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Southern’s first KingAir200 in Chadron, Neb. (Photo: Southern Airways Express)

Southern Airways Express Expands Again with New Merger

Palm Beach, Fla.-based Southern Airways Express has been growing immensely since its founding in 2013, with its most recent rapid growth being only two months ago in March of 2022 when it acquired Air Choice One. This recent news will be its sixth merger or acquisition as it was announced today in a company memo that the airline would be merging with Los Angeles-based company Surf Air Mobility.

In addition to this merger with Southern Airways Express, Surf Air Mobility has announced another merger with Tuscan Holdings Corp. II on Wednesday. This new combination of the three companies means they will be going public this coming fall, subject to satisfaction or waiver of certain closing conditions.

But have no fear, in this merger, the Southern Airways Express name will live on along with their Mokulele Airlines affiliate in Hawaii. The current CEO of Southern Airways Express, Stan Little, will continue to run the airline post-merger and will now serve as the president of Surf Air Mobility. In addition, Surf Air Mobility plans on upgrading Southern’s current fleet of Cessna 208s to hybrid-electric aircraft using technology developed by MagniX and AeroTEC.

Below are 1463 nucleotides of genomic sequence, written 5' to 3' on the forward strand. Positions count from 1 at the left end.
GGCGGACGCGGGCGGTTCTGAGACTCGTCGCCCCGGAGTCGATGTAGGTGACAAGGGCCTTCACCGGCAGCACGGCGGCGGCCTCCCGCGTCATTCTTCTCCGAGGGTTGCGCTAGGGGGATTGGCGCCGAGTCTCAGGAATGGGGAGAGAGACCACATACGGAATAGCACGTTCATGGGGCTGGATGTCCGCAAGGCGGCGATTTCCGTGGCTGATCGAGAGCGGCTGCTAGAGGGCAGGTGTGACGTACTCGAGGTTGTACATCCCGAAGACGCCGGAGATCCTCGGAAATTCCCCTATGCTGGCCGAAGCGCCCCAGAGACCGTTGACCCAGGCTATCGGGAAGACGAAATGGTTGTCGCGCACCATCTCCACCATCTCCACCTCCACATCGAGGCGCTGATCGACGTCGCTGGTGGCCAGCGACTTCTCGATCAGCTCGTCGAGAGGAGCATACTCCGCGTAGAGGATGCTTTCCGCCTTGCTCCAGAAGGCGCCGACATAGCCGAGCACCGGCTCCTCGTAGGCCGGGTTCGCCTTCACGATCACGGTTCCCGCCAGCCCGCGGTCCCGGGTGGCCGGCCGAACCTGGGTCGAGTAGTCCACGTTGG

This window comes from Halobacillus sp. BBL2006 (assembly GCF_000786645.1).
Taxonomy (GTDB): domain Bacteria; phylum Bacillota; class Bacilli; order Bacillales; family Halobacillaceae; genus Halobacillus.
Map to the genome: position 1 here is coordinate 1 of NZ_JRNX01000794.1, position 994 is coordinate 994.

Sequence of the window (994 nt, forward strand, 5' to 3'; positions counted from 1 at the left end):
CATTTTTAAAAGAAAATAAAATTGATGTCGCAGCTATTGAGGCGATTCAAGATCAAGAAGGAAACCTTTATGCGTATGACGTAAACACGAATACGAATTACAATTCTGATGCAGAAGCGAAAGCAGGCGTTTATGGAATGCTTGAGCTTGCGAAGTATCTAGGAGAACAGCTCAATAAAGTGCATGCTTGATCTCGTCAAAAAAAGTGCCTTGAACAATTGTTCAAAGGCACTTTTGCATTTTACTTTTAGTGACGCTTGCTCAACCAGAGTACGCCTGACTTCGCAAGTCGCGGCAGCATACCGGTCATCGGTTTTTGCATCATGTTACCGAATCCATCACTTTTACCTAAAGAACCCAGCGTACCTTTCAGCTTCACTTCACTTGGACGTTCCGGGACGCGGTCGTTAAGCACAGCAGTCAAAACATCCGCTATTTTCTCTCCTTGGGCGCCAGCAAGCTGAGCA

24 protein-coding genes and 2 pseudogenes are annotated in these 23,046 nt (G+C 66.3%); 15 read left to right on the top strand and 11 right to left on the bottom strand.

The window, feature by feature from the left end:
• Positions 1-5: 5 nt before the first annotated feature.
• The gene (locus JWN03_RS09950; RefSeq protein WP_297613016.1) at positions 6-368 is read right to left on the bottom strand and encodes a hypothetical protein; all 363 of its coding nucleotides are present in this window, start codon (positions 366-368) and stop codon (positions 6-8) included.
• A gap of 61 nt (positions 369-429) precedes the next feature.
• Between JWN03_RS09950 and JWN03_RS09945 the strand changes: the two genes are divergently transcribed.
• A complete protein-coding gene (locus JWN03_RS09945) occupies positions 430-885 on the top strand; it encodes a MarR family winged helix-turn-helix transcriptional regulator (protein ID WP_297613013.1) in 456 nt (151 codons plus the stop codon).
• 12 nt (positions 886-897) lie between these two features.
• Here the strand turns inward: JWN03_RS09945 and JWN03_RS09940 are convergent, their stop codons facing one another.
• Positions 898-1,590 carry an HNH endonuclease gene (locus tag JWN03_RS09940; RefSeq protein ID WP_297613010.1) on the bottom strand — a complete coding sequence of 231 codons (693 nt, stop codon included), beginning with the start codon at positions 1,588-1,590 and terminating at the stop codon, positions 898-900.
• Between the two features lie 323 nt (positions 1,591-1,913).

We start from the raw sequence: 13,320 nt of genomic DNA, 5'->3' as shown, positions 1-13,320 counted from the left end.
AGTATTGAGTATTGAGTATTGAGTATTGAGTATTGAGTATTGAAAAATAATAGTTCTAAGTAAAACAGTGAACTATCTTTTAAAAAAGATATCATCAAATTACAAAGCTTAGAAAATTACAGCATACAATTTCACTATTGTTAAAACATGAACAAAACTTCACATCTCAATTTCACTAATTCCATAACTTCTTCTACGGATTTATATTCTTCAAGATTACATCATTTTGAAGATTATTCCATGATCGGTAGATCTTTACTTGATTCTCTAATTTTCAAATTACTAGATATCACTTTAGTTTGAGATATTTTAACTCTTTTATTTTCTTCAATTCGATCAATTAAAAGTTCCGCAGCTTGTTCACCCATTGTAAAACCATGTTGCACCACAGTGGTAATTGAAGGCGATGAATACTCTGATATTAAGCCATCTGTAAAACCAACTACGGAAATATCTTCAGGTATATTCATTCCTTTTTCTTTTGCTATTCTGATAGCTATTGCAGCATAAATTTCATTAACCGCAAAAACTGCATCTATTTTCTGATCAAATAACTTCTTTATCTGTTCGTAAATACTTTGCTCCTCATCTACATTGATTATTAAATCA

In addition to the news of another merger, the Palm Beach-based airline has also announced via a social media post that it will be more than doubling the company’s fleet, with the purchase of 100 brand new Cessna 208 Grand Caravans.

A Southern Airways Express Cessna 208 (Photo: AirlineGeeks | Joey Gerardi)

This will bring the total number of aircraft in its fleet up to over 150 aircraft, with 140 of them being Cessna 208s. The new Cessna 208s will begin delivery to Southern hopefully this fall and will happen at a rate of three per quarter.

Author

  • Joey Gerardi

    Joe has always been interested in planes, for as long as he can remember. He grew up in Central New York during the early 2000s when US Airways Express turboprops ruled the skies. Being from a non-aviation family made it harder for him to be around planes and would only spend about three hours a month at the airport. He was so excited when he could drive by himself and the first thing he did with the license was get ice cream and go plane spotting for the entire day. When he has the time (and money) he likes to take spotting trips to any location worth a visit. He’s currently enrolled at Western Michigan University earning a degree in Aviation Management and Operations.

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